Did Prince Harry and Meghan Markle Choose British Columbia Because of Its Privacy Laws?

The Duke and Duchess of Sussex have made their desires known, they want to be left alone by the press. In October 2019, the prince issued a stern warning to the British media to leave him, his wife and his young son alone. In a scathing statement, Prince Harry accused the press of bullying Meghan Markle. The warning did little to slow coverage, and in January 2020, the couple announced that they’d be stepping down from royal life in pursuit of more privacy. They appear to have their sights set on British Columbia as their new home, and there might be an excellent reason; British Columbia has pretty intense privacy laws.

Are Meghan Markle and Prince Harry really settling in Canada?

Prince Harry arrived on Vancouver Island last week. He joined his wife and young son, leading most royal family followers to assume the pair are planning to set down roots in the area. That might not actually be the case, though. The couple may be merely vacationing in the area while they consider their options.

Rumors were swirling that they were eyeing a $35 million mansion in Vancouver’s most exclusive neighborhoods, but according to the New York Times, the listing agent claimed to be completely unaware of any interest by the couple.  There is some belief that the couple may be considering Victoria for its moderate climate, as well as Toronto. Before she became the Duchess of Sussex, Markle called Toronto home and forged plenty of friendships there. It’s possible she’d like to head back to an area where she felt supported.

Speaking of support systems, Markle’s mother resides in California, and there was some belief that the royal couple would eventually settle into the sunny landscape of Malibu to be close to Doria Ragland. Heading to California would offer the couple very little in the way of protection from the paparazzi, though, and, instead, would place the family in their direct sights. People believe New York City might be on the couple’s shortlist, as well. Regardless of the possible United States locations on media shortlists, Canada, no matter what city, seems like their most likely home base, and that’s because of the country’s privacy laws

What privacy laws does Canada have?

Privacy laws exist throughout Canada, but British Columbia appears to have laws specifically about photography and video. In fact, The Privacy Act specific to the province allows private citizens to sue individuals if they can prove that their privacy has been invaded when they had reasonable expectations of privacy. Surveillance and eavesdropping are also considered violations of the law.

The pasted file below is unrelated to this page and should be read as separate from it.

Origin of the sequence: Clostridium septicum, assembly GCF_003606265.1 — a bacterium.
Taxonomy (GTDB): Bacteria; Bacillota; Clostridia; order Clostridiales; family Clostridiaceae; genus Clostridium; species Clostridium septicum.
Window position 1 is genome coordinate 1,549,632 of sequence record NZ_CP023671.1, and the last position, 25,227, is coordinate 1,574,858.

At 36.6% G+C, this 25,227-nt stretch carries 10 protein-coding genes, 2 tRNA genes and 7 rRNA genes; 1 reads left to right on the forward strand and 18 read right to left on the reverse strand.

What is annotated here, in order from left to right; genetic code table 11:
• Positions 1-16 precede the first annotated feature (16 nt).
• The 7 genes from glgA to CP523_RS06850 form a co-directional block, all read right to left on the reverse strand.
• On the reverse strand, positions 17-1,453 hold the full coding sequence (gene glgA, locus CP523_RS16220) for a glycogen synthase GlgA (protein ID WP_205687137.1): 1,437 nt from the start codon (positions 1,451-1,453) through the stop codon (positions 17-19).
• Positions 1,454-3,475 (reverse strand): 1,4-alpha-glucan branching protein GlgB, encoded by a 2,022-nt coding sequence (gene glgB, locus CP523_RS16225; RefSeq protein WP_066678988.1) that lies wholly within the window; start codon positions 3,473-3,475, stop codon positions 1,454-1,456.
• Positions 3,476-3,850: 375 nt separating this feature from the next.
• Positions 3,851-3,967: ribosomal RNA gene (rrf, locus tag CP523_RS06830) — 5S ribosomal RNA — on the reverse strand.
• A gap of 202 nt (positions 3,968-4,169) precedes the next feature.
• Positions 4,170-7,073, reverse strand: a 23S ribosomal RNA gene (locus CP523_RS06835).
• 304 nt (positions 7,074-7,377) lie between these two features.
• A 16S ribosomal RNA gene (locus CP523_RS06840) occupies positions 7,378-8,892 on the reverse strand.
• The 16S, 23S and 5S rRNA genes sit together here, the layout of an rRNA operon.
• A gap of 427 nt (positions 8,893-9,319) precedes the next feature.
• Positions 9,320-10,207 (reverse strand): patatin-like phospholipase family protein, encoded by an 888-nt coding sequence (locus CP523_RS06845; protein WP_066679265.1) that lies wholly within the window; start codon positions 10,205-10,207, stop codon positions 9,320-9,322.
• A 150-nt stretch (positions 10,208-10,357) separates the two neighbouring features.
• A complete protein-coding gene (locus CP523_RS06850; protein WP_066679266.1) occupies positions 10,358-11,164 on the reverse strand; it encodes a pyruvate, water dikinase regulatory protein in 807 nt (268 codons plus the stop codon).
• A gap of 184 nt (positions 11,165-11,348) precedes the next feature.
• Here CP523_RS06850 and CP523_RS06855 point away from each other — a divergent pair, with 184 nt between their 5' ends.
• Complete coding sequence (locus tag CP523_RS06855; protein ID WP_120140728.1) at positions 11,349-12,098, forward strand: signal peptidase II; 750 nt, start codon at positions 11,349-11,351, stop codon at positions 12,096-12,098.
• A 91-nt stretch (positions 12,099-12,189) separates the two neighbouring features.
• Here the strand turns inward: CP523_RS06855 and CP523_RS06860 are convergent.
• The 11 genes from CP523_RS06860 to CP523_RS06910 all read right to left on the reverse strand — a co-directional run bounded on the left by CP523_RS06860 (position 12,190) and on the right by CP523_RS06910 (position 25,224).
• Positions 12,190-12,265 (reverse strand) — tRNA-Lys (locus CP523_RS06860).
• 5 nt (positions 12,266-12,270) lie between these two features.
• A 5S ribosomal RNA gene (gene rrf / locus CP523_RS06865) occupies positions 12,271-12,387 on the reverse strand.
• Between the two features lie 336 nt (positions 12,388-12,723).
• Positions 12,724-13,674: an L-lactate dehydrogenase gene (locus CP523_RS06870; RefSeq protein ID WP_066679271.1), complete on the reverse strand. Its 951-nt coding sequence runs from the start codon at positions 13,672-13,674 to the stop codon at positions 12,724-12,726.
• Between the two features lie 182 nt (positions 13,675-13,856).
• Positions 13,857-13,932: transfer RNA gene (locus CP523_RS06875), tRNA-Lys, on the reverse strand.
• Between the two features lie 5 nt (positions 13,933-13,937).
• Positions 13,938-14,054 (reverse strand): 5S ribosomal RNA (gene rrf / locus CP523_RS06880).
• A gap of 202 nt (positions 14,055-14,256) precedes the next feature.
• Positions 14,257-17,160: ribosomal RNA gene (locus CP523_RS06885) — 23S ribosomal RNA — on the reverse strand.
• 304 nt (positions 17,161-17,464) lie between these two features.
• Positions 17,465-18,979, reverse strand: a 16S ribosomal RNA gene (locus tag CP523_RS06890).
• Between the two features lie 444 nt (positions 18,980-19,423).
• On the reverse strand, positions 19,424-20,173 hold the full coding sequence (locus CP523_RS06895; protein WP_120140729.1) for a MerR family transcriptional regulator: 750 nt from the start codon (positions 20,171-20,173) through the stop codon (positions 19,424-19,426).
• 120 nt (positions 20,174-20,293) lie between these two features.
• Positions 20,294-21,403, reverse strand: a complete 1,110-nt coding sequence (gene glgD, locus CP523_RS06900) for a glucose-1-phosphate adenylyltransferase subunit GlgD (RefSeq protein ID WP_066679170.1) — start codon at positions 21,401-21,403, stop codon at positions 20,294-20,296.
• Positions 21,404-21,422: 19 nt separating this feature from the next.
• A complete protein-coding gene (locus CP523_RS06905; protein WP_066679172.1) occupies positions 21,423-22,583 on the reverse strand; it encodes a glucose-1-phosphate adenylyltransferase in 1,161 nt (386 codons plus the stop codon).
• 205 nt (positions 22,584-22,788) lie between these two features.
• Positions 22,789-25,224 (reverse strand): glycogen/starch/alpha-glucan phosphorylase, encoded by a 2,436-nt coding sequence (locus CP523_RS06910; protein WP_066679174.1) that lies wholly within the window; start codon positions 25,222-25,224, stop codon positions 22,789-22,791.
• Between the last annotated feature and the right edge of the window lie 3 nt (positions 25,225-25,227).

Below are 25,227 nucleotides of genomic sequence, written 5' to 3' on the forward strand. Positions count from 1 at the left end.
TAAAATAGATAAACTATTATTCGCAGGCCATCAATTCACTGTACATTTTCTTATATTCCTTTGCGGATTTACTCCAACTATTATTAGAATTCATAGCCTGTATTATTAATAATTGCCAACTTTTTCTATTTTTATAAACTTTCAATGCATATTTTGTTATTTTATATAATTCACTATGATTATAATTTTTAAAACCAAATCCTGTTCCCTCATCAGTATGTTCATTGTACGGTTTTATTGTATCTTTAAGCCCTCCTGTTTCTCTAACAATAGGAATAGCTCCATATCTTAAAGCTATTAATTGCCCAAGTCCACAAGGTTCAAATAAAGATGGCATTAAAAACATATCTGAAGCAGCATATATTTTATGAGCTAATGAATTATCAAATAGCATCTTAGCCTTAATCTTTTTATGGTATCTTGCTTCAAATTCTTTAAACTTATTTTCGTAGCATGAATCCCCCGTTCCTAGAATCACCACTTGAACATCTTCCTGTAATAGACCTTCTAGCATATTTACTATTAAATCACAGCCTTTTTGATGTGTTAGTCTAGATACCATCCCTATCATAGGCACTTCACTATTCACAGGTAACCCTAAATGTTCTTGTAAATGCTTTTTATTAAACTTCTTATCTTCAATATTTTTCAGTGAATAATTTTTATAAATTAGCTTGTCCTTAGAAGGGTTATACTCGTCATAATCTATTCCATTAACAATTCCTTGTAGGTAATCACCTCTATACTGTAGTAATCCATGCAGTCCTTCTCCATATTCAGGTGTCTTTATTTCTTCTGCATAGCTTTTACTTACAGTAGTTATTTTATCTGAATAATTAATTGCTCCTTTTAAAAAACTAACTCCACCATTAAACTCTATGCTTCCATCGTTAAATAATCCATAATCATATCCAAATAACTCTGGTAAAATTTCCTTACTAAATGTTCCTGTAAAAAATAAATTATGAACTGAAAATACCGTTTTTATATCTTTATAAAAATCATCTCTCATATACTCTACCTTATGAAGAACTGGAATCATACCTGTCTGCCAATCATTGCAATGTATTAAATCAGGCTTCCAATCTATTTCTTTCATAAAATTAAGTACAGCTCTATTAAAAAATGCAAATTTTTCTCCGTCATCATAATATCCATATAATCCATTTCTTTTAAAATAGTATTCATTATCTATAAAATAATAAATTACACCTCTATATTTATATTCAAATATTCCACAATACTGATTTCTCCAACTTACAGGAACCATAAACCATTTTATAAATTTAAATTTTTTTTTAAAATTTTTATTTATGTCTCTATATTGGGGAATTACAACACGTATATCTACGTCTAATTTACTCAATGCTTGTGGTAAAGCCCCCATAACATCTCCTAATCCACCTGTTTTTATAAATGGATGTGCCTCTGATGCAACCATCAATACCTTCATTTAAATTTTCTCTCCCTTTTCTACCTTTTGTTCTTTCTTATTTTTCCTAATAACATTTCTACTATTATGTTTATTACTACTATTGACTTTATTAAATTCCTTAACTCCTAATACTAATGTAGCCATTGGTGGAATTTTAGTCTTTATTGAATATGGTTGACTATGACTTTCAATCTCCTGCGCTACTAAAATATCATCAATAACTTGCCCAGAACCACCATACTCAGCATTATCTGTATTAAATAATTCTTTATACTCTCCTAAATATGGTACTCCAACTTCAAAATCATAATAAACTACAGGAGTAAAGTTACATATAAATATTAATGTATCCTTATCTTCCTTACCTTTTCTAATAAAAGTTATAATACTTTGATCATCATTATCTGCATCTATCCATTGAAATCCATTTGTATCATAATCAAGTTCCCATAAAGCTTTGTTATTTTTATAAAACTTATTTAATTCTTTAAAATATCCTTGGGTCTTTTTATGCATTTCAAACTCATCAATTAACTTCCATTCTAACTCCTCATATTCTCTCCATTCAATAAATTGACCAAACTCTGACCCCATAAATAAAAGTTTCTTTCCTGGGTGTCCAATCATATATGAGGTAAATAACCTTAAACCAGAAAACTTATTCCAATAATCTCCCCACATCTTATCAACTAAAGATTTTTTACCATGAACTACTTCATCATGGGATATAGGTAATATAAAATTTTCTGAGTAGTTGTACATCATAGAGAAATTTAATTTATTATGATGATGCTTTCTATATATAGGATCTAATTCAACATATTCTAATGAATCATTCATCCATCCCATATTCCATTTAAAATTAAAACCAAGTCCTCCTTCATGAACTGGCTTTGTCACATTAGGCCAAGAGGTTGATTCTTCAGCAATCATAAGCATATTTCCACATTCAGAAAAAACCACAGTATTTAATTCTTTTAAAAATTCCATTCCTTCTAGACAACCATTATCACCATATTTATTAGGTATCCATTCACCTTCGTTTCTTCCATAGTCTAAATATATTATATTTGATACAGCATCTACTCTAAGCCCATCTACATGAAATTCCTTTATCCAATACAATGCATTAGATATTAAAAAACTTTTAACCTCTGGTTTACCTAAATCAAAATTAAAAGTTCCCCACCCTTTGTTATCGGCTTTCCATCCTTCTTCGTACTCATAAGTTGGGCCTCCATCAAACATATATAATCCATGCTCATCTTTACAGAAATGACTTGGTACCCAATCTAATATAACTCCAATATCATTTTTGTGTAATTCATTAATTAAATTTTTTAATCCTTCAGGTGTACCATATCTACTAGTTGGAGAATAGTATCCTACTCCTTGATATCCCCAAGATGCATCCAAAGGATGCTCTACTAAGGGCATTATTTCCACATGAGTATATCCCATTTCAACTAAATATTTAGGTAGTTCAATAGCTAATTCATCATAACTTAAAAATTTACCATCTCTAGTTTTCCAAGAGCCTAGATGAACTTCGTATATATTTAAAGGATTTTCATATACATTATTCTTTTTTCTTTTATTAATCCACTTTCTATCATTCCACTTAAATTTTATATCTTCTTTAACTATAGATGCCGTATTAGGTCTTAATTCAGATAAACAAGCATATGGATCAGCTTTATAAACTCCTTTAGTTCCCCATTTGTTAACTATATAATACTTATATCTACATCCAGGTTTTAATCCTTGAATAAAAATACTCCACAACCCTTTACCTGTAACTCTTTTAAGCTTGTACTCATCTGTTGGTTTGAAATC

The laws, however, have not been tested when it comes to a celebrity just yet. Canada, by and large, does not have the paparazzi culture that exists in other parts of the world. It’s also impossible to tell how the country’s laws would translate to individuals who are not citizens of the country. For example, it’s hard to say if the regulation would be enforceable on individuals who travel to Canada to photograph the couple. By and large, privacy laws in the province and the overarching federal regulations have been primarily used for organizational data breaches.

Will Harry and Meghan be left alone if they do settle in British Columbia?

While British Columbia does have privacy laws on the books, the Huffington Post notes that they’ve very rarely been challenged, and winning a case would be difficult. Any photos taken in a public space of a public figure would likely be considered fair game, explains Roger McConchie, a Vancouver-based lawyer who spoke with the Huffington Post. Since the royal couple are considered public figures, their privacy is far from a sure thing.

Harry and Meghan postcards for sale next to a Union Jack flag card with the slogan 'Keep Calm And Carry On'
Prince Harry and Meghan Markle postcards | Mike Kemp/In Pictures via Getty Images

If Markle and Prince Harry were to have their pictures taken in public, like in a park or out to eat, those pictures would likely be considered publishable. Photos that are taken using telephoto lenses of the couple in a home or in a private space, however, are subject to privacy laws, and any publication who chooses to use them could be sued, according to the privacy regulations currently on file.

The BBC suggests that the couple was probably safer from the lens of paparazzi back in the United Kingdom. Paparazzi photos of the couple have not been published since their wedding, although the media firestorm surrounding their movements is part of the reason they stepped away from the royal family, according to reports.